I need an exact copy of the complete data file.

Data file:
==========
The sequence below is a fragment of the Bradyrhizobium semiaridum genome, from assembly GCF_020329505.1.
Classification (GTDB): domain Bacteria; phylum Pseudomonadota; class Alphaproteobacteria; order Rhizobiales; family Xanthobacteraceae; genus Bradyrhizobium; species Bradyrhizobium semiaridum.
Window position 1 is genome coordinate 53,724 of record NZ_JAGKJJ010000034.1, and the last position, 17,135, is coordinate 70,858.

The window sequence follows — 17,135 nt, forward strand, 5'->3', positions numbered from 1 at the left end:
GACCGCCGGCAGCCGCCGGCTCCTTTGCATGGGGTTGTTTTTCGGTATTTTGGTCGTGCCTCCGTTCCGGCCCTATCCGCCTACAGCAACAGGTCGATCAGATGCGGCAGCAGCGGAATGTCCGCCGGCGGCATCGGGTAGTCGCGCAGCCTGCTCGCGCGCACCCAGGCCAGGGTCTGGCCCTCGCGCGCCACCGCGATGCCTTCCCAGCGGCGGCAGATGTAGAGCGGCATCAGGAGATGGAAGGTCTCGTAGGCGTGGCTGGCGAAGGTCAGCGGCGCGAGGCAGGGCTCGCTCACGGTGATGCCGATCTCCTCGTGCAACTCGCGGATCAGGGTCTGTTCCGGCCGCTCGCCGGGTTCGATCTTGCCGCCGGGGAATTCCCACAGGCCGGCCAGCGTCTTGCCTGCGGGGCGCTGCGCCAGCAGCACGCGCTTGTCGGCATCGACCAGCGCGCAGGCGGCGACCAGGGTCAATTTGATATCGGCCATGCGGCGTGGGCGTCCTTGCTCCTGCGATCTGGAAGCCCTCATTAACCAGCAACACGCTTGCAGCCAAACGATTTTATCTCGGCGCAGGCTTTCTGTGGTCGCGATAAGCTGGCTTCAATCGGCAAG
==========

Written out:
The sequence below is a fragment of the Bradyrhizobium semiaridum genome, from assembly GCF_020329505.1.
Classification (GTDB): domain Bacteria; phylum Pseudomonadota; class Alphaproteobacteria; order Rhizobiales; family Xanthobacteraceae; genus Bradyrhizobium; species Bradyrhizobium semiaridum.
Window position 1 is genome coordinate 53,724 of record NZ_JAGKJJ010000034.1, and the last position, 17,135, is coordinate 70,858.

The window sequence follows — 17,135 nt, forward strand, 5'->3', positions numbered from 1 at the left end:
GACCGCCGGCAGCCGCCGGCTCCTTTGCATGGGGTTGTTTTTCGGTATTTTGGTCGTGCCTCCGTTCCGGCCCTATCCGCCTACAGCAACAGGTCGATCAGATGCGGCAGCAGCGGAATGTCCGCCGGCGGCATCGGGTAGTCGCGCAGCCTGCTCGCGCGCACCCAGGCCAGGGTCTGGCCCTCGCGCGCCACCGCGATGCCTTCCCAGCGGCGGCAGATGTAGAGCGGCATCAGGAGATGGAAGGTCTCGTAGGCGTGGCTGGCGAAGGTCAGCGGCGCGAGGCAGGGCTCGCTCACGGTGATGCCGATCTCCTCGTGCAACTCGCGGATCAGGGTCTGTTCCGGCCGCTCGCCGGGTTCGATCTTGCCGCCGGGGAATTCCCACAGGCCGGCCAGCGTCTTGCCTGCGGGGCGCTGCGCCAGCAGCACGCGCTTGTCGGCATCGACCAGCGCGCAGGCGGCGACCAGGGTCAATTTGATATCGGCCATGCGGCGTGGGCGTCCTTGCTCCTGCGATCTGGAAGCCCTCATTAACCAGCAACACGCTTGCAGCCAAACGATTTTATCTCGGCGCAGGCTTTCTGTGGTCGCGATAAGCTGGCTTCAATCGGCAAG